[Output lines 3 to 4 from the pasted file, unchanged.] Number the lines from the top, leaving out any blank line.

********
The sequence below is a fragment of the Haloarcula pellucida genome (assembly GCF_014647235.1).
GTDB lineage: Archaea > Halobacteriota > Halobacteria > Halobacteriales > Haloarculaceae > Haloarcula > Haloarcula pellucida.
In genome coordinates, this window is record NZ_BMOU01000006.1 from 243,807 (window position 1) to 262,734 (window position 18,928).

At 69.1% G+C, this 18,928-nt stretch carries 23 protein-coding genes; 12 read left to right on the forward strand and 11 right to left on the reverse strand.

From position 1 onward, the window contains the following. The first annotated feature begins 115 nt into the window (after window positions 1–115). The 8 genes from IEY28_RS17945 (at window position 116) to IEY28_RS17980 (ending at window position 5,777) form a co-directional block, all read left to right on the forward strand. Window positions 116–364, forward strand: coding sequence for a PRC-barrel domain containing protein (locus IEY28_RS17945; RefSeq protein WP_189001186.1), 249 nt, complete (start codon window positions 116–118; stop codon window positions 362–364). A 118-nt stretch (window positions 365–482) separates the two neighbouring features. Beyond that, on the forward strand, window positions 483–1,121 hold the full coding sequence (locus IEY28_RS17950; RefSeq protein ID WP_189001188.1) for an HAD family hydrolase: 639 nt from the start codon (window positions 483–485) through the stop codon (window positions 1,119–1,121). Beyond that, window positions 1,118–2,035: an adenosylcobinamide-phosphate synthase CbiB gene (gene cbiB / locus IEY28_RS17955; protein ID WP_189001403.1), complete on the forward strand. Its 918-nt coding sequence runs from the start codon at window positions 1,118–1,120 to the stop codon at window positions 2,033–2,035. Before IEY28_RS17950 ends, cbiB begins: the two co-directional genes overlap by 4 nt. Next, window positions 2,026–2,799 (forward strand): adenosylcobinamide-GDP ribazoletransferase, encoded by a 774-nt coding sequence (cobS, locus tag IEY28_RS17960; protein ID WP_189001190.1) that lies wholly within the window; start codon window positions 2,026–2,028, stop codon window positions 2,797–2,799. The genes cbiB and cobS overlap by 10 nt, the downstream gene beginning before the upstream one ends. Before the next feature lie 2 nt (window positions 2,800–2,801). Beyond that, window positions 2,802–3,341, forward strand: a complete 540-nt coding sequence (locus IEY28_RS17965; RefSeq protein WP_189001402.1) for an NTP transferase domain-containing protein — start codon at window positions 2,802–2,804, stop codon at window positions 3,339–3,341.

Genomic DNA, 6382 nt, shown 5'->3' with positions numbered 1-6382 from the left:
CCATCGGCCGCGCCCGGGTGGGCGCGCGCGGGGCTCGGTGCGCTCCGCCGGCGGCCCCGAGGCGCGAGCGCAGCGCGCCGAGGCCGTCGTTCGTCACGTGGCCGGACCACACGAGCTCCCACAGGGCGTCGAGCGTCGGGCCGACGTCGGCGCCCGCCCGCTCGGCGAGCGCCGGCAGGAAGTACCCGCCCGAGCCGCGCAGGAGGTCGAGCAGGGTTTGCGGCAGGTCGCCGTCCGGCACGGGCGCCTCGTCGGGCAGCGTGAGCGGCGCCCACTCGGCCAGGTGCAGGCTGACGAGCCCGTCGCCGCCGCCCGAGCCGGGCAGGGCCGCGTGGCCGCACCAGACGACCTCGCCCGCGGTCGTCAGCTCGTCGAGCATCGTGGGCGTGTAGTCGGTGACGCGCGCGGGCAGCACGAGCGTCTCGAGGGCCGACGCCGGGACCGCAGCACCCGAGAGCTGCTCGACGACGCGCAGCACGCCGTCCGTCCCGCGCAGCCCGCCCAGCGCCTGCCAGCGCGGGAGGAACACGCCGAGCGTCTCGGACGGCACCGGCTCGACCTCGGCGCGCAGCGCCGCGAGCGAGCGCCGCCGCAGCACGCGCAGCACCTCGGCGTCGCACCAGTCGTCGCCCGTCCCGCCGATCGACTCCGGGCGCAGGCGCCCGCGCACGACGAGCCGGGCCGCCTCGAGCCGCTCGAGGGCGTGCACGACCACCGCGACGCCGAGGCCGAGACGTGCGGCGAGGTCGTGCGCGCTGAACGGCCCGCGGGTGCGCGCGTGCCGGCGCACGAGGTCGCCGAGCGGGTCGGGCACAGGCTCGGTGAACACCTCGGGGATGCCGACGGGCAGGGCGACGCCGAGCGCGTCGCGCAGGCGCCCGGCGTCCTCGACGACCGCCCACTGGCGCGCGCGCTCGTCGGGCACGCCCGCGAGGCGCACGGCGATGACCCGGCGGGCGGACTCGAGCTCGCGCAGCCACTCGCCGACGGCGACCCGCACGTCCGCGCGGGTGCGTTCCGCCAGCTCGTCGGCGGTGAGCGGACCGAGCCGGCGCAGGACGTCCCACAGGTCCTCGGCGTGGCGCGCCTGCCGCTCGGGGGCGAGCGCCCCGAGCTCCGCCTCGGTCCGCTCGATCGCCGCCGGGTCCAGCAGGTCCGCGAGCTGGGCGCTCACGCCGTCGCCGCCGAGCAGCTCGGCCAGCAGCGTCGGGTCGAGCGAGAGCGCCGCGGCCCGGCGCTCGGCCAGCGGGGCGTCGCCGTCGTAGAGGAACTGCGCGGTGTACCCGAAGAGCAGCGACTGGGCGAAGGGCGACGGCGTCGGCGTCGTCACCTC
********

In genome coordinates, this window is record NZ_BMOU01000006.1 from 243,807 (window position 1) to 262,734 (window position 18,928).

At 69.1% G+C, this 18,928-nt stretch carries 23 protein-coding genes; 12 read left to right on the forward strand and 11 right to left on the reverse strand.